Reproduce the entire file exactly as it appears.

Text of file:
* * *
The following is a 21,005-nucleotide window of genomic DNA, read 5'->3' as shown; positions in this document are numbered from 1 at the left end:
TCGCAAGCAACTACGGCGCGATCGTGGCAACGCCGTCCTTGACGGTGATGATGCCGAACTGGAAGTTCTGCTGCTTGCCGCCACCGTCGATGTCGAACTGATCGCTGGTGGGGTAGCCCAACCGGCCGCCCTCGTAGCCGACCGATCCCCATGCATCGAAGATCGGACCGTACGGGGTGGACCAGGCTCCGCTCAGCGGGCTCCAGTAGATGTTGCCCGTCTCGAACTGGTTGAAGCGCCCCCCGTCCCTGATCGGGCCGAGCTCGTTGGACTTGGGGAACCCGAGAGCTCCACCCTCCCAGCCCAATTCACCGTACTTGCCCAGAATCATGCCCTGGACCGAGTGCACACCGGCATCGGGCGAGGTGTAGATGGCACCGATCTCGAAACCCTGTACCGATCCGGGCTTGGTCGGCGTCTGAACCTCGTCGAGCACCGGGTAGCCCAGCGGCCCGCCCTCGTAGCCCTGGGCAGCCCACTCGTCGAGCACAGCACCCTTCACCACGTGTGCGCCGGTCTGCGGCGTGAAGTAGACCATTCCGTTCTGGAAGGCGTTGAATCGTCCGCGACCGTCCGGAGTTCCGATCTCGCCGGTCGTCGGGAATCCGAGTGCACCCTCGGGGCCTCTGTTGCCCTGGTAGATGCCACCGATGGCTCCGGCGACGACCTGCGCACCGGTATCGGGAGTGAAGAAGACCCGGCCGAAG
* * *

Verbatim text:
The following is a 21,005-nucleotide window of genomic DNA, read 5'->3' as shown; positions in this document are numbered from 1 at the left end:
TCGCAAGCAACTACGGCGCGATCGTGGCAACGCCGTCCTTGACGGTGATGATGCCGAACTGGAAGTTCTGCTGCTTGCCGCCACCGTCGATGTCGAACTGATCGCTGGTGGGGTAGCCCAACCGGCCGCCCTCGTAGCCGACCGATCCCCATGCATCGAAGATCGGACCGTACGGGGTGGACCAGGCTCCGCTCAGCGGGCTCCAGTAGATGTTGCCCGTCTCGAACTGGTTGAAGCGCCCCCCGTCCCTGATCGGGCCGAGCTCGTTGGACTTGGGGAACCCGAGAGCTCCACCCTCCCAGCCCAATTCACCGTACTTGCCCAGAATCATGCCCTGGACCGAGTGCACACCGGCATCGGGCGAGGTGTAGATGGCACCGATCTCGAAACCCTGTACCGATCCGGGCTTGGTCGGCGTCTGAACCTCGTCGAGCACCGGGTAGCCCAGCGGCCCGCCCTCGTAGCCCTGGGCAGCCCACTCGTCGAGCACAGCACCCTTCACCACGTGTGCGCCGGTCTGCGGCGTGAAGTAGACCATTCCGTTCTGGAAGGCGTTGAATCGTCCGCGACCGTCCGGAGTTCCGATCTCGCCGGTCGTCGGGAATCCGAGTGCACCCTCGGGGCCTCTGTTGCCCTGGTAGATGCCACCGATGGCTCCGGCGACGACCTGCGCACCGGTATCGGGAGTGAAGAAGACCCGGCCGAAG